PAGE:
The leaderboard is a display of both academic and behavioral progress for my students. The results are tabulated separately in the academic and behavioral games. In the academic game, the focus is on the experience points earned by students in academic activities. Experience points in the academic game are only awarded to students once they have mastered an activity. Once they have mastered the activity, points are added to the leaderboard. We review the academic leaderboard and recognize individuals who have made it to the top or who have made significant progress in the class. For the leaderboard in the behavior game, I use Classcraft to display students' points. This display can be sorted by experience points, health points, or action points depending on what is the required view. From my experience, the two leaderboards help steer a cooperative sense of competition among a lot of my students. It also motivates them to continue learning and sharing. Although much of this is external motivation at the beginning of the year, I see a shift towards internal motivation in regards to behavior and academic progress as the year continues. Students are much more willing to learn for learning's sake instead of a prize or written/verbal recognition as they become more accustomed to these behavior and academic qualities. The academic leaderboard displays the rankings of students in all three of my earth science classes. The behavior game on Classcraft is solely based on the students in that particular period.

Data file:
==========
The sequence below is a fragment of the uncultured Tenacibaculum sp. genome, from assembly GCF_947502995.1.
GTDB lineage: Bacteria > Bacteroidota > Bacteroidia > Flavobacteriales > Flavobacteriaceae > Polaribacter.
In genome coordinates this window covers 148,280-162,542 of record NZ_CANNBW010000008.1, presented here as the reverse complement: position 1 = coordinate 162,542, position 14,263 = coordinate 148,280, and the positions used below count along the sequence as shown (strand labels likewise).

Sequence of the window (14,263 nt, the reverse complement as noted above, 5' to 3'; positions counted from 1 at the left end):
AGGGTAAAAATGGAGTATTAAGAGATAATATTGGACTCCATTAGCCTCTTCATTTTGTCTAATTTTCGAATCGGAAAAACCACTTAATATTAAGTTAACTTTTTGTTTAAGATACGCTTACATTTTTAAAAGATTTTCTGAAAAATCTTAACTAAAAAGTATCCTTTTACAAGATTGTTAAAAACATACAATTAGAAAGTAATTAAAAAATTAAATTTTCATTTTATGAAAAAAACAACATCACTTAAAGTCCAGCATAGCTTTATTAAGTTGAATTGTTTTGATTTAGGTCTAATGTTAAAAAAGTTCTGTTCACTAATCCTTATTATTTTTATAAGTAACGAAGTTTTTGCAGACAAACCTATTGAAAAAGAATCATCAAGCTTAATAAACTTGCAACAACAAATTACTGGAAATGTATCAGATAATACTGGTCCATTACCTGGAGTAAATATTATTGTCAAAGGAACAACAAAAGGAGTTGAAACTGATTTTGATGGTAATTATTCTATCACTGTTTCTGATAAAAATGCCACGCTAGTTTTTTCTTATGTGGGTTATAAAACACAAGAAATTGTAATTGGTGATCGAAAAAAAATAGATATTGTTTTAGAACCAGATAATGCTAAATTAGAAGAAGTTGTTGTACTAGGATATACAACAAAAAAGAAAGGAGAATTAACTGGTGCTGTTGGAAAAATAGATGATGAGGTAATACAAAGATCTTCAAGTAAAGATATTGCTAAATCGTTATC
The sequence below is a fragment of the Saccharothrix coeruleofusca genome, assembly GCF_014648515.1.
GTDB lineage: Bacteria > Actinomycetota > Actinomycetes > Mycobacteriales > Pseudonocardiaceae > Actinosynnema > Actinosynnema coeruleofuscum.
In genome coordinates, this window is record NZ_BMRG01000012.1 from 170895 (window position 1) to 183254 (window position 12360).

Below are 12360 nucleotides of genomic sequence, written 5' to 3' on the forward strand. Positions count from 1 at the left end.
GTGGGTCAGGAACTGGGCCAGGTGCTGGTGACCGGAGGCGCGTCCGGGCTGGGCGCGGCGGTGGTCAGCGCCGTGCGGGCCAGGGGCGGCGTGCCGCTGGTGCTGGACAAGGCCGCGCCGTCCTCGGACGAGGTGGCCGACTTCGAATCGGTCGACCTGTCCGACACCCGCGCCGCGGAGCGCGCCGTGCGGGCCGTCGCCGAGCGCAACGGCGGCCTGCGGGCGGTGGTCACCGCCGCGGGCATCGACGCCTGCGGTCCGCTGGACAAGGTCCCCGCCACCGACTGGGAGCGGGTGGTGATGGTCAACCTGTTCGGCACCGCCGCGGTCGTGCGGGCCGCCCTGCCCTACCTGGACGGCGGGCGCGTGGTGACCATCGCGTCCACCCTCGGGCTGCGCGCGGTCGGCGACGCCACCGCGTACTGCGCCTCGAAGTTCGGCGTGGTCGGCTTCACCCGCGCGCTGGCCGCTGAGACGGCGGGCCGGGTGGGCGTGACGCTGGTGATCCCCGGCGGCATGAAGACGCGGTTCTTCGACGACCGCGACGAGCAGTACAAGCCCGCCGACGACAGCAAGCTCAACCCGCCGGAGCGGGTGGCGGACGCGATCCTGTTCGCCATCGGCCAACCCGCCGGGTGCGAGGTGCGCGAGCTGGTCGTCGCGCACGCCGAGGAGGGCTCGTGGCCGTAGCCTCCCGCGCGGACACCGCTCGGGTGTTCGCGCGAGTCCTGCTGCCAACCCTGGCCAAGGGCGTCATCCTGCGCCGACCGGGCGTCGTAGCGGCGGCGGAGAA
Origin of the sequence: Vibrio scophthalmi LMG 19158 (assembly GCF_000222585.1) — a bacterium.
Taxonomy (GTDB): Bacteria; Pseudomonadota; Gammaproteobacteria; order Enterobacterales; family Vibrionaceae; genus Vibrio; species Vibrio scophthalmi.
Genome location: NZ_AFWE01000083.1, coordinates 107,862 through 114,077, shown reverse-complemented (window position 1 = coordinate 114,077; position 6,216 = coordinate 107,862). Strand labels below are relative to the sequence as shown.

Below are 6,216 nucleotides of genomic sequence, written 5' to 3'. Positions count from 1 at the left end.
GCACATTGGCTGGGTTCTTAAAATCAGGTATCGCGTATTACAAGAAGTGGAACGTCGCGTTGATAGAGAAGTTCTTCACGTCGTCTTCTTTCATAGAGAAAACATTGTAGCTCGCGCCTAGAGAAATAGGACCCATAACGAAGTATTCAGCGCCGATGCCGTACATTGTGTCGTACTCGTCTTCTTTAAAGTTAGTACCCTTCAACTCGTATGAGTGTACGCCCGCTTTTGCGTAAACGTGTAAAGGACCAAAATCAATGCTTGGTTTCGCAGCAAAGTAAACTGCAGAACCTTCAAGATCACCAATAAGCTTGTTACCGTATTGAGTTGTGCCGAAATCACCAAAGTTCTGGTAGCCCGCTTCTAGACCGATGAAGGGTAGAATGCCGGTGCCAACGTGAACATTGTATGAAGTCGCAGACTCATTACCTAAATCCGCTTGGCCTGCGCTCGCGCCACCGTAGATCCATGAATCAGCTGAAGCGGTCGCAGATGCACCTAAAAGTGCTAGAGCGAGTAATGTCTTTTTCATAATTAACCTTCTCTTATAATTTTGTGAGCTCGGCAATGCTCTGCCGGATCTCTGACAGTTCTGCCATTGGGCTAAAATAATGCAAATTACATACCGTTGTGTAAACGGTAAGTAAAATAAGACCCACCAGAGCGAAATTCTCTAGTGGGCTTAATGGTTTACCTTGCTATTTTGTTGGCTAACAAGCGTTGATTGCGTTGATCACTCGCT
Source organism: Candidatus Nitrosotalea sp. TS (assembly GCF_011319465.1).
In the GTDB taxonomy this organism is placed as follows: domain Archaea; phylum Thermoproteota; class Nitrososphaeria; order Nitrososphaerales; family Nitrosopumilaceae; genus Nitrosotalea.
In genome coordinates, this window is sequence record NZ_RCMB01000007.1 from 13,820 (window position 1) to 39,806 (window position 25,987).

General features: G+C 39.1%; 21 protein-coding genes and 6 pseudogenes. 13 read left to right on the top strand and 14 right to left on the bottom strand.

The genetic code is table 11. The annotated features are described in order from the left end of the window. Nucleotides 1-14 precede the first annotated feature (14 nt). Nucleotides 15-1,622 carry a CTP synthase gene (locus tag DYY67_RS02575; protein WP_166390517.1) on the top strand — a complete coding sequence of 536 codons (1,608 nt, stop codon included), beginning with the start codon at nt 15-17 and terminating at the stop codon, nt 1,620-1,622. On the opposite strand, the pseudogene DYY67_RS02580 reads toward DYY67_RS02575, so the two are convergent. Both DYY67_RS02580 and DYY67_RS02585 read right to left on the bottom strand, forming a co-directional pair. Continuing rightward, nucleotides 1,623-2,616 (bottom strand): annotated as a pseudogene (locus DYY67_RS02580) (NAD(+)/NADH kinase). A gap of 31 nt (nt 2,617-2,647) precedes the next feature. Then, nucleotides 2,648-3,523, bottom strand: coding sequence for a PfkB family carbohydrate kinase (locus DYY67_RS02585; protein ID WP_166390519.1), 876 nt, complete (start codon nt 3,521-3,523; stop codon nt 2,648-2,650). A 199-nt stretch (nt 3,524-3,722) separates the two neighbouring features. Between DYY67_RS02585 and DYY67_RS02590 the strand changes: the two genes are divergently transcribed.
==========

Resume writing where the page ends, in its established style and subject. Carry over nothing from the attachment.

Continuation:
In order to track students' progress, along with goal sheets, I make one sweep of the classroom at the beginning of class to check to make sure students know what they are working during the class period. Sometimes I write it on an online spreadsheet. Other times, I track it using a paper spreadsheet and clipboard to make sure they have started working on what they need to be working on. This gives me a chance to talk to all of my students and help motivate those students who are slowly getting to work. I particularly like rounds because it helps me gauge students' emotions for the day. This gives me an idea of how far I can push them academically during the period.
A blended teacher’s personal mindsets shape her decisions as an educator. These mindsets influence general pedagogies, instructional approaches, and short-term decision making, alike. Check out how Jessi’s mindsets have helped to shape her blended instruction.
Partner Labs are investigatons that require more than one student in the group. These labs require my students to work together to come up with a solution to a problem or to conduct an experiment. Some of my favorite activities to do with my students are The Virtual Thinking Project (PBL), and the Solar Oven and Cooler design projects. These projects require students to work collaboratively together, often in the lab, to engineer solutions to problems or to perform experiments.